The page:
Vasiliki Chrysikou & Fiona Stevenson

Studying the to- and fro- of a busy medical facility is not easy, though the promise is that the results can bear on what are literally life or death matters. Vasiliki Chrysikou and Fiona Stevenson give us a fascinating account of working in a UK Accident and Emergency unit.

Will Gibson, Caroline Pelletier, Fiona Stevenson and Vasiliki Chrysikou - the University College, London research team (Sophie Park not pictured)

Will Gibson, Caroline Pelletier, Fiona Stevenson and Vasiliki Chrysikou – the University College, London research team (Sophie Park not pictured)

Setting up our study was a complex business, and threw up all sorts of issues which needed thoughtful – and sometimes sensitive – decisions. Here are some of the most salient things to come out of our  team’s journey towards collecting video and audio recordings, and ethnographic material, for our CA study of decision making in A&E.

 A stepwise approach

Securing NHS ethics and R&D approval took a number of attempts and became a project in its own right, resulting in a paper reflecting on the whole process(1).   Once we got permission the work of negotiating recording in practice commenced. We took a stepwise approach as we started to unravel the complexity of the setting, with multiple, ever-changing actors. We had to collect and collate multiple, often conflicting ideas, about how to conduct the study and try to find a way of conducting the research that was acceptable to all, including our research goals.

Should we wear ‘scrubs’ and blend in?

A single but telling example of this was the lead consultant who facilitated our entry in the department advocated that we should wear scrubs (the loose top and trousers worn by medical staff). He argued this would help us ‘blend in’, implicitly presenting this as an aid to our acceptance.

“Scrubs’ worn by staff

The consultant suggested a range of  colours we should wear so as to not be mistaken for a member of the medical staff but to still fit in. This initiated a range of other opinions in terms of what we should wear. We discussed our options with other members of staff such as the departmental secretaries (who wore their own clothes) and nurses (who all wore scrubs) and took into consideration messages from our conversations with junior doctors, registrars and consultants (who varied in their choice of scrubs or own clothes) and the reasons why they chose, or not, to wear scrubs.

We ended up wearing our ordinary clothes, although we chose those which respected the departments’ overall infection control policy and dress code. This allowed us to flag up our unique, ‘research’ identities, creating our own space and disentangling ourselves from one single group of professionals in the department. This was also one out of many other ways of conveying the message that potential participants, in particular patients, had choice as to whether to participate or not in the research and to display our commitment to avoid privileging one voice in our research.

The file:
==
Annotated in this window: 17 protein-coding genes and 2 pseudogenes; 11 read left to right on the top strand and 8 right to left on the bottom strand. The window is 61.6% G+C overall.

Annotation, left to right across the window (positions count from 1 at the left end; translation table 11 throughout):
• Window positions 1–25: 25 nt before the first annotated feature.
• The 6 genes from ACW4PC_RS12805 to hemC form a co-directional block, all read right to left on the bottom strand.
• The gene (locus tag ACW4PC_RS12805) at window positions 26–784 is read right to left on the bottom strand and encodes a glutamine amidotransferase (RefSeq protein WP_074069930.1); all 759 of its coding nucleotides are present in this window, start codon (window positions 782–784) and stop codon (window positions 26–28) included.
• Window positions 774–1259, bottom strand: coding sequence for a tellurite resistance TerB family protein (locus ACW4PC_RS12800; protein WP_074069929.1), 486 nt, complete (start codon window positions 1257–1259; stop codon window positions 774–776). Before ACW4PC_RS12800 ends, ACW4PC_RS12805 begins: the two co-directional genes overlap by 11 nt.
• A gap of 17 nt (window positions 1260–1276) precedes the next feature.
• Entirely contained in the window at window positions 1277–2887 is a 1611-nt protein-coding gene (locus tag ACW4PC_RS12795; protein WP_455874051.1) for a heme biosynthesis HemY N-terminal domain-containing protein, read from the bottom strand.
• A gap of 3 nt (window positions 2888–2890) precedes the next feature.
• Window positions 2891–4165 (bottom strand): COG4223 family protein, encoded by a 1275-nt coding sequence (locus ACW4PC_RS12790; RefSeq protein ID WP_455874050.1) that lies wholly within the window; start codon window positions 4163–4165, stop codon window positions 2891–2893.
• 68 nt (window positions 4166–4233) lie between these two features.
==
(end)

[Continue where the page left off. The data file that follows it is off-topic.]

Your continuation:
Who were we?

Having made a decision about what we wore, we then needed a way of understanding how the department worked, and also ‘a role’. The through-put of staff, patients and relatives / friends, together with our hospital badges, generally facilitates unchallenged access. However, untangling what is happening is difficult. We therefore decided to shadow different doctors, giving us unchallenged access to observe all aspects of the working of the Department, providing an understanding of the working of the Department as well allowing us to consider how cameras could be used in such a complex site.

What the cameras tried to capture

Our project was on decision making between junior doctors and patients. It turned out that the organisation of the fieldwork was itself a study in decision making in relation to how to gain acceptance to enable the topic of recording to be broached, and who to approach and how. On top of all of that, there were tricky practical issues in video recording interactions when we could not predict which space would be used for consulting.

The A&E ward during a night shift

The A&E ward during a night shift

First we had to get consent from the patient, but then the medical work took over, and all the actors could suddenly move location at any point. The logistics of setting up and recording within such constraints were extremely challenging. The practical constraints on recording meant that at times participants orientated strongly to it causing us to question the extent to which the recording impacted on those local practices which the research attempted to uncover (2).

  1. Stevenson, F., Gibson, W., Pelletier, Chrysikou, V. and Park, S. (2015) Reconsidering ‘ethics’ and ‘quality’ in healthcare research: the case for an iterative ethical paradigm. BMC Medical Ethics, 16:21. doi:10.1186/s12910-015-0004-1
  2. Chrysikou, V., Stevenson, F., Gibson, W., Pelletier, C. and Park, S. (2015) ‘Are you recording?’ Conducting naturalistic research in an A&E setting: the impact of video-based research on members’ local practices, Revisiting Participation: Language and Bodies in Interaction, Basel, Switzerland, 24-27 June 2015.
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One thought on “Vasiliki Chrysikou & Fiona Stevenson

  1. Pingback: Guest Blog: The 9th CA Day at Loughborough | Research on Language and Social Interaction – Blog

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